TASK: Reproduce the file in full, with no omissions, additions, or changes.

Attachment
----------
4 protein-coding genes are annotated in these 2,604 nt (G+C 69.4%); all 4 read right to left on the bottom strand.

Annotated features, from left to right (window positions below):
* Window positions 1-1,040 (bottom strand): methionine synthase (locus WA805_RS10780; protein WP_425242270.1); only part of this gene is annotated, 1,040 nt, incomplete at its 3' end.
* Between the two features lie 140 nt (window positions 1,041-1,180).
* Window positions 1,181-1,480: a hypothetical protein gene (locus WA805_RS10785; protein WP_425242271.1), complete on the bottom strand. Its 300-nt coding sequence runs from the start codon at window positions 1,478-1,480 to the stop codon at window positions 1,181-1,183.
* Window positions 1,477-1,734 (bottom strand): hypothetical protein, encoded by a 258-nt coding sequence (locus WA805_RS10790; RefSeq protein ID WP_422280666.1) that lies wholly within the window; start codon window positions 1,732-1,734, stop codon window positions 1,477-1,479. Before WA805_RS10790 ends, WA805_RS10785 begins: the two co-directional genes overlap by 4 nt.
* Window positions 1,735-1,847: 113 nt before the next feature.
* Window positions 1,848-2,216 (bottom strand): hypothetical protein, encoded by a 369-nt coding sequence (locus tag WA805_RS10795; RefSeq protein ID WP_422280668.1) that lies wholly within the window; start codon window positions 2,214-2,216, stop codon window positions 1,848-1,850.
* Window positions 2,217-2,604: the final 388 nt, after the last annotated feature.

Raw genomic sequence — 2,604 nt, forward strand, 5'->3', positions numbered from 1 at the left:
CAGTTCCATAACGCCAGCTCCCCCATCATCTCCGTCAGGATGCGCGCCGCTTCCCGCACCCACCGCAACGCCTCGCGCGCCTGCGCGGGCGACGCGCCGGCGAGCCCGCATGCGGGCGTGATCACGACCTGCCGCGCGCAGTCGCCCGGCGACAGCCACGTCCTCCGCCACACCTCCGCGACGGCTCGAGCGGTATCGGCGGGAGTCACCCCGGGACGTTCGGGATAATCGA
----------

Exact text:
4 protein-coding genes are annotated in these 2,604 nt (G+C 69.4%); all 4 read right to left on the bottom strand.

Annotated features, from left to right (window positions below):
* Window positions 1-1,040 (bottom strand): methionine synthase (locus WA805_RS10780; protein WP_425242270.1); only part of this gene is annotated, 1,040 nt, incomplete at its 3' end.
* Between the two features lie 140 nt (window positions 1,041-1,180).
* Window positions 1,181-1,480: a hypothetical protein gene (locus WA805_RS10785; protein WP_425242271.1), complete on the bottom strand. Its 300-nt coding sequence runs from the start codon at window positions 1,478-1,480 to the stop codon at window positions 1,181-1,183.
* Window positions 1,477-1,734 (bottom strand): hypothetical protein, encoded by a 258-nt coding sequence (locus WA805_RS10790; RefSeq protein ID WP_422280666.1) that lies wholly within the window; start codon window positions 1,732-1,734, stop codon window positions 1,477-1,479. Before WA805_RS10790 ends, WA805_RS10785 begins: the two co-directional genes overlap by 4 nt.
* Window positions 1,735-1,847: 113 nt before the next feature.
* Window positions 1,848-2,216 (bottom strand): hypothetical protein, encoded by a 369-nt coding sequence (locus tag WA805_RS10795; RefSeq protein ID WP_422280668.1) that lies wholly within the window; start codon window positions 2,214-2,216, stop codon window positions 1,848-1,850.
* Window positions 2,217-2,604: the final 388 nt, after the last annotated feature.

Raw genomic sequence — 2,604 nt, forward strand, 5'->3', positions numbered from 1 at the left:
CAGTTCCATAACGCCAGCTCCCCCATCATCTCCGTCAGGATGCGCGCCGCTTCCCGCACCCACCGCAACGCCTCGCGCGCCTGCGCGGGCGACGCGCCGGCGAGCCCGCATGCGGGCGTGATCACGACCTGCCGCGCGCAGTCGCCCGGCGACAGCCACGTCCTCCGCCACACCTCCGCGACGGCTCGAGCGGTATCGGCGGGAGTCACCCCGGGACGTTCGGGATAATCGA